Do you remember when John Lennon sang ‘Imagine’?
Imagine no possessions
I wonder if you can
No need for greed or hunger
A brotherhood of man
Imagine all the people sharing all the world
Neither do I but this won’t stop me appreciating the meaning of the song. What I would like to talk to you about today though is not the Beatles, worthy as the topic may be; what I’ve been thinking about is the dream of ‘no possessions’ and ‘all the people sharing all the world’. What has been happening in southern Europe during the last couple of years is as far from Lennon’s dream as cold is from hot.
Looking at the reactions of people in the countries most hit by the financial crisis I noticed that economic hardship can lead in some cases to complete transformation of the basis of economy and that whole villages and towns reverted to bartering.
Just in case you, my readers, have forgotten what barter is about, it simply means that goods and services are exchanged directly for goods and services. In other words, money stops being the means of exchange and if you want to get tomatoes you have to offer some plums; if you want bread you have to offer some stew. Well, I suspect it is much more complex than that but you get the message.
As ‘primitive’ as this system may seem, it still co-exists with the monetary exchange. My grandmother bartered till the end of her life – true she had a garden and lived in a village. So it was only natural for her to barter grapes for apples, or a chicken for some pork. And she never ever went to visit a friend empty-handed. Now, in a different time and another country, I know a hairdresser who cuts a guy’s hair and, in exchange, he mends stuff around her house.
But bartering is not only something that people do bilaterally; in time of crisis whole communities and societies resort to this age old way of exchange.
For instance, in Buenos Aires in the early 2000s bartering became a commonplace fixture of everyday life. Apparently it wasn’t unusual for fashion designers to pay for a restaurant visit in clothes rather than money.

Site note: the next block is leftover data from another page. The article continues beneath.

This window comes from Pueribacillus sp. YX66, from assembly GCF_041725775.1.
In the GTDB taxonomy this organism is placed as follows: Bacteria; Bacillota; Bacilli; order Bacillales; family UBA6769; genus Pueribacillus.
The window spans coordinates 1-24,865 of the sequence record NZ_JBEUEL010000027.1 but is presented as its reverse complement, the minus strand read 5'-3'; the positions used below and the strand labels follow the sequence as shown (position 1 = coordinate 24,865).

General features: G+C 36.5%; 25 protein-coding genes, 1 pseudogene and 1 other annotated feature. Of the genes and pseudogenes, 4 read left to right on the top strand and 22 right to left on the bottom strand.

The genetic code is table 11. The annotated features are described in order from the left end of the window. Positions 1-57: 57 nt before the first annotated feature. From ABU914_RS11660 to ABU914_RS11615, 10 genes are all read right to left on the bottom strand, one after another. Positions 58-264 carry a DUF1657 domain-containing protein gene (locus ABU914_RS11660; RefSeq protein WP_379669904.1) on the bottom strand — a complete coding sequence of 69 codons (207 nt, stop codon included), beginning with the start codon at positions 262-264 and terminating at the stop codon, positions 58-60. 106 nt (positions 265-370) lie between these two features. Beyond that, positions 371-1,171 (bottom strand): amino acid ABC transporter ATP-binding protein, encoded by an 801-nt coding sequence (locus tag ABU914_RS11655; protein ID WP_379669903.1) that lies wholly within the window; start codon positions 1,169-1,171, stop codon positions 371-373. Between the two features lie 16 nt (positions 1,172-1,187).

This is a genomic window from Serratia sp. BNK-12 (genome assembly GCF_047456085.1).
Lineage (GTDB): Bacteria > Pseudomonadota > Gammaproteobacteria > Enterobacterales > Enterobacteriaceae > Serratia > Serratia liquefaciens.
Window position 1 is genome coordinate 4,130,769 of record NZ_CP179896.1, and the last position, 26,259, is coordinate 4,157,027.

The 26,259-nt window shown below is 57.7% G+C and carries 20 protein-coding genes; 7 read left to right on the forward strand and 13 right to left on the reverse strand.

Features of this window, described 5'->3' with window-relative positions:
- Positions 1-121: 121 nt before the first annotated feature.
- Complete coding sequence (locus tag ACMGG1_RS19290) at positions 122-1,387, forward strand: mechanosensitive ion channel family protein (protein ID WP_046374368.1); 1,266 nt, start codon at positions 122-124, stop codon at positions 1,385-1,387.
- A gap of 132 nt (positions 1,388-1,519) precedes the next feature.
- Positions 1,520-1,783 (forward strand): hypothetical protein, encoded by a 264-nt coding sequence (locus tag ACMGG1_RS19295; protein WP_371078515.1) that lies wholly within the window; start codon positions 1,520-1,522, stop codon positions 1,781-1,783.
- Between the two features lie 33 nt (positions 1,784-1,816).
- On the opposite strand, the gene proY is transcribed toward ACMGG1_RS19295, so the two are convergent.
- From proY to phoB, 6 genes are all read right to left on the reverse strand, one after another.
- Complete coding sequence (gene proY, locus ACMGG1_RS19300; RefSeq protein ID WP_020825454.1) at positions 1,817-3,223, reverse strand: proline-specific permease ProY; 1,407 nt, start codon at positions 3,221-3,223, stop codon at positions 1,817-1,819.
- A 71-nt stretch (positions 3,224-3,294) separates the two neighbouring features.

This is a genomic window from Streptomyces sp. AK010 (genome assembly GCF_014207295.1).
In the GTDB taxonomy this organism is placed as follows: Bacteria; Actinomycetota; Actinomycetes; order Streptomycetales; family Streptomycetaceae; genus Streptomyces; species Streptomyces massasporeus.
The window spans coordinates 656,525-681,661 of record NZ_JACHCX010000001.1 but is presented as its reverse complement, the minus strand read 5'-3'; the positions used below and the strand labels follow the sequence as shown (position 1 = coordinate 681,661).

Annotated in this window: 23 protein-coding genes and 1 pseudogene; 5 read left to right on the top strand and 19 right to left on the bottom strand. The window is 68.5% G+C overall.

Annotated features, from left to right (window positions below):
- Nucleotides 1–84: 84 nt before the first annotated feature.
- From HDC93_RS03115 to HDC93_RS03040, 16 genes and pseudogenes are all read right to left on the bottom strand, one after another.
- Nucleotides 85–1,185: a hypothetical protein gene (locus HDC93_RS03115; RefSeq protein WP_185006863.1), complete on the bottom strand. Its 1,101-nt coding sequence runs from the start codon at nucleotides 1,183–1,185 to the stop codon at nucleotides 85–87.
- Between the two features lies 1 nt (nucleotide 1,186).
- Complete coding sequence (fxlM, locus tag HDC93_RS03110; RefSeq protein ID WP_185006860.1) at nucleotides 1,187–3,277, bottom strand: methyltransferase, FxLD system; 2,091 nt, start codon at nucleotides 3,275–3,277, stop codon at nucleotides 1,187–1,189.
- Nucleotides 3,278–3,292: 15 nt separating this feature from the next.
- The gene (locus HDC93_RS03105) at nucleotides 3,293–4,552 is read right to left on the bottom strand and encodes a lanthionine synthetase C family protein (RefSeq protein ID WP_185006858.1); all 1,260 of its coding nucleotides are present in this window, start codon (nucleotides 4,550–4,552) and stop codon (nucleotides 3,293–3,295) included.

More recently, in 2012, a little Greek town named Volos introduced bartering on a mass scale. For it to work they had to create an alternative ‘currency’ thus bypassing the euro – TEM points. Everything in the town – child care, clothes, food and services – was exchanged using TEM. When one had something to offer they were given TEMs in return; so one could buy decorative candles for yoga lessons. The citizens of Volos were able to exchange anything – it didn’t matter what skills they had.
This made me ask whether I have any skills that will allow me to survive in a barter economy; in other words, do I have any skills I can exchange. Naturally, soon I was in despair since this kind of arrangements favour more practical competencies and pursuits. I was thinking that:
a) the time when scribes were sitting at street corners, ready to compose and write letters is long gone;
b) analysis is useful but not very easy to exchange for food;
c) nobody will care much about science and even less about science policy;
d) jokers are not patronised; and
e) I very much doubt that blogging will bring me any points.
Then I got it! I could teach; true, at the moment I teach at university level (and mainly Masters and PhD) but I could teach high school. If the need is great I can probably tutor younger kids as well, and give them even knowledge of philosophy – even in time of crisis our humanity is defined by values not consumption.
One thing is clear, though: my skill set needs brushing up and renewing if I am to survive and thrive in a barter economy.
What are the skills you have that will help you survive in a barter economy?